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Cronkite School Heroin Documentary Wins Top Honors at Rocky Mountain Emmy Awards

October 2, 2015

A statewide TV special exploring the deadly rise of heroin use in Arizona, created by Arizona State University’s Walter Cronkite School of Journalism and Mass Communication, received two of the region’s top professional honors at the Rocky Mountain Emmy Awards.

“Hooked: Tracking Heroin’s Hold on Arizona,” produced by the Cronkite School in partnership with the Arizona Broadcasters Association, won an Emmy in the category of “Societal Concerns – Program/Special.” The documentary, which was watched by an estimated 1 million Arizonans, also won the Governors’ Award, marking the first time a journalism school has won these prestigious honors, typically reserved for professional media organizations.

Cronkite faculty and students were on hand to accept the awards presented by the Rocky Mountain Southwest Chapter of the National Academy of Television Arts and Sciences Oct. 17 at the Talking Stick Resort in Scottsdale.

“To be recognized with two of the region’s top professional broadcast news awards is a testament to the tremendous work of our outstanding students and faculty,” said Cronkite School Dean and Arizona PBS CEO Christopher Callahan. “We are extremely proud of their accomplishments, and we will continue to cover the stories that are important to Arizonans.”

The Emmy-winning “Hooked” traces the rise of heroin use and its impact in Arizona. More than 70 students and eight faculty members at the Cronkite School worked on the project under the direction of Cronkite professor Jacquee Petchel, a Pulitzer Prize-winning investigative journalist.

“Hooked was an historic endeavor, as it was the first time in the nation a state broadcasters association partnered with a top journalism school such as Cronkite,” said ABA President Art Brooks. “We have the greatest local free over-the-air television and radio stations in the country, as we had 100 percent of the TV stations and 93 radio stations air the program. This also included Spanish language stations.”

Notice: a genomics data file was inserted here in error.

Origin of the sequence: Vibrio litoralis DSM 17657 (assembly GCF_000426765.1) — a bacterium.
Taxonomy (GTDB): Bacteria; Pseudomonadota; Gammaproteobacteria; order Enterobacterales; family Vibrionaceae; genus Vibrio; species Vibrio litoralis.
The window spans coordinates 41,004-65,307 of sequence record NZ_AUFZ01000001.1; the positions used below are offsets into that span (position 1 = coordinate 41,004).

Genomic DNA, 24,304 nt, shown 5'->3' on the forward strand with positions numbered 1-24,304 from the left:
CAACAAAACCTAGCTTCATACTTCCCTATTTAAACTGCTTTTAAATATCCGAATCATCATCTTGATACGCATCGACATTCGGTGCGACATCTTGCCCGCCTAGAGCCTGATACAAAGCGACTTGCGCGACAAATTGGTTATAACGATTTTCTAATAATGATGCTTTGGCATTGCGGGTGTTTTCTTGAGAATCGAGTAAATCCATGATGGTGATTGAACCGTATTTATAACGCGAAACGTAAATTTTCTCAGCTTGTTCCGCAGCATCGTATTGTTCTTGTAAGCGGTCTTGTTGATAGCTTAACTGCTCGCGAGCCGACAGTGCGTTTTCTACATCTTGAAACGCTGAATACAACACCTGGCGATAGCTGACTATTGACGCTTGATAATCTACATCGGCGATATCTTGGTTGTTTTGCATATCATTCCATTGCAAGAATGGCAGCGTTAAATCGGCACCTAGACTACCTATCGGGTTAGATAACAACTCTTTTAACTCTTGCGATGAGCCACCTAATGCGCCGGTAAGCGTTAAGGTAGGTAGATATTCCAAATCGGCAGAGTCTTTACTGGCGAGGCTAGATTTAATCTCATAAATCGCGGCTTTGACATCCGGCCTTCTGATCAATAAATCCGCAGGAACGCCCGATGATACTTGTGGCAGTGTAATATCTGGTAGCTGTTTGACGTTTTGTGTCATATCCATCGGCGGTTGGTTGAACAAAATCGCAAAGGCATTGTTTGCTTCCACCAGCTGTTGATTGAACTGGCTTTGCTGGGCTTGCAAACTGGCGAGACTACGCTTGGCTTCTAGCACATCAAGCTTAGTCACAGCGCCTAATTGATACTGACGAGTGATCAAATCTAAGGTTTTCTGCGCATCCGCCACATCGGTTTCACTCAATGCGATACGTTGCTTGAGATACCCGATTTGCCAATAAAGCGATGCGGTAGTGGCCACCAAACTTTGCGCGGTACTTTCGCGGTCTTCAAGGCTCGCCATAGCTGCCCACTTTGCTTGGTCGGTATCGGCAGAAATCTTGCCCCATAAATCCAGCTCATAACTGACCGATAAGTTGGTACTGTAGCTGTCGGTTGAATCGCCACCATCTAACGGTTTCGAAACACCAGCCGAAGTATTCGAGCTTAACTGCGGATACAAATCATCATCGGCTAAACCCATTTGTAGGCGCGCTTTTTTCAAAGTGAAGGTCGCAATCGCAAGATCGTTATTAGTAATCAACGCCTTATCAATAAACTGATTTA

In the Student Emmy Awards portion of the ceremony, Cronkite students dominated the competition, winning eight of the 11 awards. Cronkite News, which reaches an estimated 1.9 million households on Arizona PBS, won the Student Emmy Award for best newscast. Cronkite students also took home awards in categories including “News General Assignment,” “Sports,” “Public Affairs/Community Service” and “Talent.”

Arizona PBS, which became part of the Cronkite School last year, took home two other Rocky Mountain Emmys. “Check, Please! Arizona,” a local restaurant review program, won in the category of “Interview/Discussion – Program/Special or Series” for the fourth time in five years. Arizona PBS producer Jen Burke won an Emmy Award for a second consecutive year for her work on the weekly arts series “ArtBeat Nation” in the category of “Arts/Entertainment” for the segment “Alabaster Stone Carvers.” The eight-minute piece profiles a local couple, who hand gather rare colored and translucent alabasters from the southwestern desert and carve them into remarkable and unusual pieces of art.

NATAS is a professional service organization dedicated to the advancement of the arts and sciences of television and the promotion of creative leadership for artistic, educational and technical achievements within the television industry. The Rocky Mountain Southwest Chapter, formed in 1959, represents Arizona, New Mexico, Utah, Wyoming and El Centro, Calif.

Rocky Mountain Emmy Awards

Societal Concerns – Program/Special

Jacquee Petchel, Mark Lodato, Erin Patrick O’Connor, Elizabeth Blackburn and Sean Logan “Hooked: Tracking Heroin’s Hold on Arizona” Cronkite News

Arts/Entertainment – Program Feature – Segment
Jen Burke “Alabaster Stone Carvers” ArtBeat Nation

Interview/Discussion – Program/Special or Series
Kelly McCullough, Nancy Southgate, Suzanne Guery, Mark Harms, Angela Steele, Robert McGrath and Scott Wallin Check, Please! Arizona

Student Emmy Awards Newscast
Shannon Scharrer Cronkite News – Jan. 26, 2015 newscast

News: General Assignment
Megan Thompson “Old-fashioned Dairy Farm” Cronkite News

Peyton Gallovich and Melissa Yingst Huber “The Man Accused of Pretending to Interpret Is Actually Certified” DHN: The Deaf and Hearing Network

Long Form: Fiction/Non-Fiction
Maria Thompson, Florentino Luna and John Martinez “Good as Gold”

Kari Osep "Concussions: It's a Girl Thing, Too" Cronkite Sports on FOX Sports Arizona

Public Affairs/Community Service
Kassandra Gonzalez, Kristen Hwang and Jacob Tibi “Thicker Than Water”

Documentary Photographer
Kari Osep “Greener Side of Golf” Cronkite Sports on FOX Sports Arizona

Jamie Warren Anchor/reporter reel Cronkite News

Video Essay (Single camera only)
Laura Sposato “The Annual Mexican Grey Wolf Count” Cronkite News